by Lee Gesmer on October 17, 2008

Did you ever wonder how many large companies register their own “sucks” domain names (as in “microsoftsucks.com” or “AIGsucks.com”) in order to prevent someone else from doing so? Like, some unfriendly nasty that wants to use the site to bash the company?

How many “CIOs” (“chief information officer,” for the uninitiated; don’t blame yourself if you didn’t know this), wish they had registered variations of their companies’ names before the “gripers” got ahold of them? Many, I suspect. Check out ebaysucks.com or alitaliasucks.com for example. Nasty stuff, for sure. Not good corporate publicity, for sure.

Bet the folks at eBay and Alitalia wish they’d grabbed these domain names before they were picked up by gripers. The cost of buying “ebaysucks.com” before someone else does is close to zero. It’s just a matter of anticipation.

Of course, its hard for companies to challenge the ownership of sites like these, since a clever owner can claim First Amendment protection as long as he or she doesn’t misstep and use the domain in a way that results in consumer confusion.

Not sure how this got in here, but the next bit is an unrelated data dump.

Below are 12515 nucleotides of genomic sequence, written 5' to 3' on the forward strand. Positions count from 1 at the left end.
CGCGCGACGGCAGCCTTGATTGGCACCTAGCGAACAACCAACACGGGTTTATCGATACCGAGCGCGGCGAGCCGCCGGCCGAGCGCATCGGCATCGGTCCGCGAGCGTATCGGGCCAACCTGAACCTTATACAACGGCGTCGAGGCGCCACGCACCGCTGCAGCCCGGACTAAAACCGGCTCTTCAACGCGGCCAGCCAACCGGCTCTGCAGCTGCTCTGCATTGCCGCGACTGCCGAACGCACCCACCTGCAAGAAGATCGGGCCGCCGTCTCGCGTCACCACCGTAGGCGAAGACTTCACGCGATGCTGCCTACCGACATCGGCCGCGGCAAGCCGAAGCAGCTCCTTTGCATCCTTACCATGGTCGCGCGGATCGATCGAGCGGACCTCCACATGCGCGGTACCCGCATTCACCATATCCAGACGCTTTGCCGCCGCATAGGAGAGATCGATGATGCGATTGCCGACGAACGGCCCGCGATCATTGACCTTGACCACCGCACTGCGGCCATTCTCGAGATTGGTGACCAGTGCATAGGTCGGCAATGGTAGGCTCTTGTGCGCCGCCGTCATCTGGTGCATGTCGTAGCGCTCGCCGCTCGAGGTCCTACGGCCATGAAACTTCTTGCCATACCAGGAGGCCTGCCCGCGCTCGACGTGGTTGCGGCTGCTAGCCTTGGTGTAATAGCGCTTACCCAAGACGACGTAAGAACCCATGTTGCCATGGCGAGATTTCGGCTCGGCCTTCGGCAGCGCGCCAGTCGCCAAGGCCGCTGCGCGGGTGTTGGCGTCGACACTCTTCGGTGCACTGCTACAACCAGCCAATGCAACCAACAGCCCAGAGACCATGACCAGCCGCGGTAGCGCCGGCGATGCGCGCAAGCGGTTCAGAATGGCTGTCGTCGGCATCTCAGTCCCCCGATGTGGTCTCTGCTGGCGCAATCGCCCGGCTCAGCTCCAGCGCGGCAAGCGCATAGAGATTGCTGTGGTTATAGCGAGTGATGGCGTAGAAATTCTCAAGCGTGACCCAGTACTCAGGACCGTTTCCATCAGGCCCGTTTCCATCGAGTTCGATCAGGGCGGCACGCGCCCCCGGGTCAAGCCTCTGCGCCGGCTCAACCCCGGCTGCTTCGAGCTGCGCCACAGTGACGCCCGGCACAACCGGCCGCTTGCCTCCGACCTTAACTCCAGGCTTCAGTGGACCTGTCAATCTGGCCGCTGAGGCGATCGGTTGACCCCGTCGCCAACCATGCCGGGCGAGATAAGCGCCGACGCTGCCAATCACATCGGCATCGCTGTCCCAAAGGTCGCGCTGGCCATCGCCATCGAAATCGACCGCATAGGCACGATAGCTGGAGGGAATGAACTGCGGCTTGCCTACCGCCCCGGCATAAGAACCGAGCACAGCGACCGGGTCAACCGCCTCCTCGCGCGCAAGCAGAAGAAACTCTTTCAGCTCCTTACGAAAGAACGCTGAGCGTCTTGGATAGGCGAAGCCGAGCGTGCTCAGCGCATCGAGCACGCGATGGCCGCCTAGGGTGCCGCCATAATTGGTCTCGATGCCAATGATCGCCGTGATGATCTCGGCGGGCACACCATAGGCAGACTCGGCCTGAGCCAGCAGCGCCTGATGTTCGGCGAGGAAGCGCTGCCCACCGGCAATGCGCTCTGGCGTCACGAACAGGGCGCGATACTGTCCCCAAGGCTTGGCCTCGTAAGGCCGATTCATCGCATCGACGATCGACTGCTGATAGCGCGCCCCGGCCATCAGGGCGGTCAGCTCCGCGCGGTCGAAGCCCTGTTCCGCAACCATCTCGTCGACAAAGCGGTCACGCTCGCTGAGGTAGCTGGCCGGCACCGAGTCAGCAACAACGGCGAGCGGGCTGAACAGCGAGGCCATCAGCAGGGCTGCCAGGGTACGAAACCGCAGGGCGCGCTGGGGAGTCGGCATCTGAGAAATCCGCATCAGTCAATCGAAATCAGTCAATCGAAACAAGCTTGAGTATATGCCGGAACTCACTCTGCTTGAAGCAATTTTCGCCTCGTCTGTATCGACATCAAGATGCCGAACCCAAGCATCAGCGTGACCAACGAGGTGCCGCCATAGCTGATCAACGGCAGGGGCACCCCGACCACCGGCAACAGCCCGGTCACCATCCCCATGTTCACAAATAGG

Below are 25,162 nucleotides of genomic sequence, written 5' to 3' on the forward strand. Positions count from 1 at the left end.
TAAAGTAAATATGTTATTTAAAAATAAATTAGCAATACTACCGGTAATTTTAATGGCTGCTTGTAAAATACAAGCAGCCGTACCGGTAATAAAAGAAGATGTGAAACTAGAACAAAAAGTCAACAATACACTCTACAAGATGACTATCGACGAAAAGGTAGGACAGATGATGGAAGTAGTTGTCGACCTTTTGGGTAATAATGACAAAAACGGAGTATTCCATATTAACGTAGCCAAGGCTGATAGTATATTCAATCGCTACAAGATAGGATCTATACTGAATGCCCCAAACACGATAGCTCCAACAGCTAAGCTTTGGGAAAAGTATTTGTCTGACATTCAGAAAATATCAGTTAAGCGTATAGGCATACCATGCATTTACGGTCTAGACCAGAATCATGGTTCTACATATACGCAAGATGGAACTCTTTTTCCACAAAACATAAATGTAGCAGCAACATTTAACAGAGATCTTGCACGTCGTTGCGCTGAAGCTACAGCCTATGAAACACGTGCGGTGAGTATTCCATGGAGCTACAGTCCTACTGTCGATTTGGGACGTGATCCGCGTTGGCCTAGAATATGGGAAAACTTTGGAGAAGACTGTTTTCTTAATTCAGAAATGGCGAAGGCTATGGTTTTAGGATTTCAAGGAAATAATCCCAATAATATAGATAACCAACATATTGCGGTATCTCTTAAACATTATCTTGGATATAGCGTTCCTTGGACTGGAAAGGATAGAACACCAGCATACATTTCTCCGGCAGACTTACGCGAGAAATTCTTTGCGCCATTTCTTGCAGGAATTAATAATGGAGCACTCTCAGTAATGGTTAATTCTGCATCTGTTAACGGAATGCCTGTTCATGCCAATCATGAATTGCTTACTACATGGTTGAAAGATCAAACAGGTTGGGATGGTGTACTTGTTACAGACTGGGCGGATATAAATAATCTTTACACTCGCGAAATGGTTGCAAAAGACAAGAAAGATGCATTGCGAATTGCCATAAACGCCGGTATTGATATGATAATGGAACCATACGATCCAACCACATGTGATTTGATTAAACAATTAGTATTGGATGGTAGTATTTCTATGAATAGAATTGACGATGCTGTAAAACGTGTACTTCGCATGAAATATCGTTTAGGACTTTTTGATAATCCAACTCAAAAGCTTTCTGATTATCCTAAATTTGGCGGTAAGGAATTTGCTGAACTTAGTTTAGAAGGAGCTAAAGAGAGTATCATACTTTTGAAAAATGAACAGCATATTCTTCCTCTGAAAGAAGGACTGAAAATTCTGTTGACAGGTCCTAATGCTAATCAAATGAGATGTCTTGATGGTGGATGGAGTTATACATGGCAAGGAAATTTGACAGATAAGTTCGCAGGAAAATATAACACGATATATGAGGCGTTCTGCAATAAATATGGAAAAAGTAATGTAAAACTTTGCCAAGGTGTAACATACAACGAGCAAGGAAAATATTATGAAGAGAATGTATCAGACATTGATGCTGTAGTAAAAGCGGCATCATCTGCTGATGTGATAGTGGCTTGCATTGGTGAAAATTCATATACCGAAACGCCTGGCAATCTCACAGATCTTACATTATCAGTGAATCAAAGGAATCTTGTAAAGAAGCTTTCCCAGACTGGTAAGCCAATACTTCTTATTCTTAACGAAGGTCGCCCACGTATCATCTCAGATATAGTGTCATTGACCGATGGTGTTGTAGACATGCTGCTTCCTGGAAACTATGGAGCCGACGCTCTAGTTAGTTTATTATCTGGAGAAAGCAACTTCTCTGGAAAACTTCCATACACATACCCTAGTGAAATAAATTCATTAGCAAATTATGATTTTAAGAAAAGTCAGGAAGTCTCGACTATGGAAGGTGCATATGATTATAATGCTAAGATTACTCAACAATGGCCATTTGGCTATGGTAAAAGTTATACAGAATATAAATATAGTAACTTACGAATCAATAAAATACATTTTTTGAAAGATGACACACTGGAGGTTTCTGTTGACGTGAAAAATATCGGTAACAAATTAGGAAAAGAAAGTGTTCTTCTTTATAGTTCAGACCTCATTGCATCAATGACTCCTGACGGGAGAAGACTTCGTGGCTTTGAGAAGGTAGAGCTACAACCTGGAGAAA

We often tell clients to buy up all the “surrounding” names for their domain of choice. The dot-COM, dot-ORG, dot-NET top level domains, and any offensive variations.  Sometimes they do, sometimes they don’t. Occasionally, I’ve wondered how many of the large, Fortune 500-type U.S. companies create this kind of protection for themselves.

Well, it turns out that someone has actually done a detailed study on exactly this, and it turns out that the majority of large companies haven’t bothered to register offensive variations on their domain names ahead of their critics.

You can read the study here: The Power of Internet Gripe Sites.

Oddly, almost all of the companies that have had the foresight to do this have the “sucks” domain name resolve to their main site, which doesn’t make a lot of sense. The authors suggest that if a company does buy its own “brandsucks.com” site it should consider what Loews Theaters (now AMC) does, and take the user to a “guest satisfaction survey.” I disagree; I suggest that any company that owns such a site take the user to a page that looks like this:

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